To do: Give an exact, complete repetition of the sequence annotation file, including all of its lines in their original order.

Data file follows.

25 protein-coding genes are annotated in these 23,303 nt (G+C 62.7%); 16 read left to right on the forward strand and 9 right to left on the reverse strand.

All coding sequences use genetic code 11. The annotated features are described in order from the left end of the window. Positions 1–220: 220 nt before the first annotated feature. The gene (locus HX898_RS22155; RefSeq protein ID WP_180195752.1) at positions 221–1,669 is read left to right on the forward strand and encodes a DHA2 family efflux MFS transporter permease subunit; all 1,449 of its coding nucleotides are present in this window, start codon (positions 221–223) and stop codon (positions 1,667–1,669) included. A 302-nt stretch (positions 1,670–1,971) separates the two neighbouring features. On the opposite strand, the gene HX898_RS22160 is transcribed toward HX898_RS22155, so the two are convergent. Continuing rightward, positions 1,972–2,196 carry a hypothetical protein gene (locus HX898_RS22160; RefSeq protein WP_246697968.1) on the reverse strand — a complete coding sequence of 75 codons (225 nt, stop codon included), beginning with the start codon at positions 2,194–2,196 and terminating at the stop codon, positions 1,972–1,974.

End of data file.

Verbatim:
25 protein-coding genes are annotated in these 23,303 nt (G+C 62.7%); 16 read left to right on the forward strand and 9 right to left on the reverse strand.

All coding sequences use genetic code 11. The annotated features are described in order from the left end of the window. Positions 1–220: 220 nt before the first annotated feature. The gene (locus HX898_RS22155; RefSeq protein ID WP_180195752.1) at positions 221–1,669 is read left to right on the forward strand and encodes a DHA2 family efflux MFS transporter permease subunit; all 1,449 of its coding nucleotides are present in this window, start codon (positions 221–223) and stop codon (positions 1,667–1,669) included. A 302-nt stretch (positions 1,670–1,971) separates the two neighbouring features. On the opposite strand, the gene HX898_RS22160 is transcribed toward HX898_RS22155, so the two are convergent. Continuing rightward, positions 1,972–2,196 carry a hypothetical protein gene (locus HX898_RS22160; RefSeq protein WP_246697968.1) on the reverse strand — a complete coding sequence of 75 codons (225 nt, stop codon included), beginning with the start codon at positions 2,194–2,196 and terminating at the stop codon, positions 1,972–1,974.